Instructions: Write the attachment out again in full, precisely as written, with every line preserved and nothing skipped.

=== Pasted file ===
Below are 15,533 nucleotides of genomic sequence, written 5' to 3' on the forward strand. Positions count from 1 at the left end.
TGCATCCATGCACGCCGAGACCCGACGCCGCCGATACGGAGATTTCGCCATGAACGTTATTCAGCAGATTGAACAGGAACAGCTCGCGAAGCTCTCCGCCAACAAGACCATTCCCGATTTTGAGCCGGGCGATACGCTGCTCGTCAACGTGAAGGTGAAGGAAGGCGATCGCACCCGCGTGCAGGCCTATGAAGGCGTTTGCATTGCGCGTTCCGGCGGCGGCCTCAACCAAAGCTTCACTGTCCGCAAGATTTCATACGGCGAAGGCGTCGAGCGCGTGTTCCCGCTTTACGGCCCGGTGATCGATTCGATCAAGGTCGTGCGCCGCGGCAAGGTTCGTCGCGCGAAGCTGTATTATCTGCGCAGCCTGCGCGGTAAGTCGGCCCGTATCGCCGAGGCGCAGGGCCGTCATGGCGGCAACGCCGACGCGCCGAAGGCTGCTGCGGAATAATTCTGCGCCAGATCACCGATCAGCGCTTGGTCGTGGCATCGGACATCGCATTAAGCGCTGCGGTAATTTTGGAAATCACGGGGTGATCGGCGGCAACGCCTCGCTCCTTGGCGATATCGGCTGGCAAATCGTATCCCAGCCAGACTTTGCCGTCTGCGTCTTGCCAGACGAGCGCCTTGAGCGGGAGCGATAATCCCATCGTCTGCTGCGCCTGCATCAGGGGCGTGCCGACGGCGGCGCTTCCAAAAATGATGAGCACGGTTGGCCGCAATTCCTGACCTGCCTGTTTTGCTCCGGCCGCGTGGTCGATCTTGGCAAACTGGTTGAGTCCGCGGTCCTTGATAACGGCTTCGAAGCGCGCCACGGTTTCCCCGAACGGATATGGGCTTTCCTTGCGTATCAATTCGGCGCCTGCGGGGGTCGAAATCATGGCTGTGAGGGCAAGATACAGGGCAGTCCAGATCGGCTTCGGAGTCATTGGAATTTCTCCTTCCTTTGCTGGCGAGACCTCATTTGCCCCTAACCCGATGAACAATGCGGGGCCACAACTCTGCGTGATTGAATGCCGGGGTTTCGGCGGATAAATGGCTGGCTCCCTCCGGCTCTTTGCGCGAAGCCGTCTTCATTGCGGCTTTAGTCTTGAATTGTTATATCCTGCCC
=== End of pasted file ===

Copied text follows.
Below are 15,533 nucleotides of genomic sequence, written 5' to 3' on the forward strand. Positions count from 1 at the left end.
TGCATCCATGCACGCCGAGACCCGACGCCGCCGATACGGAGATTTCGCCATGAACGTTATTCAGCAGATTGAACAGGAACAGCTCGCGAAGCTCTCCGCCAACAAGACCATTCCCGATTTTGAGCCGGGCGATACGCTGCTCGTCAACGTGAAGGTGAAGGAAGGCGATCGCACCCGCGTGCAGGCCTATGAAGGCGTTTGCATTGCGCGTTCCGGCGGCGGCCTCAACCAAAGCTTCACTGTCCGCAAGATTTCATACGGCGAAGGCGTCGAGCGCGTGTTCCCGCTTTACGGCCCGGTGATCGATTCGATCAAGGTCGTGCGCCGCGGCAAGGTTCGTCGCGCGAAGCTGTATTATCTGCGCAGCCTGCGCGGTAAGTCGGCCCGTATCGCCGAGGCGCAGGGCCGTCATGGCGGCAACGCCGACGCGCCGAAGGCTGCTGCGGAATAATTCTGCGCCAGATCACCGATCAGCGCTTGGTCGTGGCATCGGACATCGCATTAAGCGCTGCGGTAATTTTGGAAATCACGGGGTGATCGGCGGCAACGCCTCGCTCCTTGGCGATATCGGCTGGCAAATCGTATCCCAGCCAGACTTTGCCGTCTGCGTCTTGCCAGACGAGCGCCTTGAGCGGGAGCGATAATCCCATCGTCTGCTGCGCCTGCATCAGGGGCGTGCCGACGGCGGCGCTTCCAAAAATGATGAGCACGGTTGGCCGCAATTCCTGACCTGCCTGTTTTGCTCCGGCCGCGTGGTCGATCTTGGCAAACTGGTTGAGTCCGCGGTCCTTGATAACGGCTTCGAAGCGCGCCACGGTTTCCCCGAACGGATATGGGCTTTCCTTGCGTATCAATTCGGCGCCTGCGGGGGTCGAAATCATGGCTGTGAGGGCAAGATACAGGGCAGTCCAGATCGGCTTCGGAGTCATTGGAATTTCTCCTTCCTTTGCTGGCGAGACCTCATTTGCCCCTAACCCGATGAACAATGCGGGGCCACAACTCTGCGTGATTGAATGCCGGGGTTTCGGCGGATAAATGGCTGGCTCCCTCCGGCTCTTTGCGCGAAGCCGTCTTCATTGCGGCTTTAGTCTTGAATTGTTATATCCTGCCC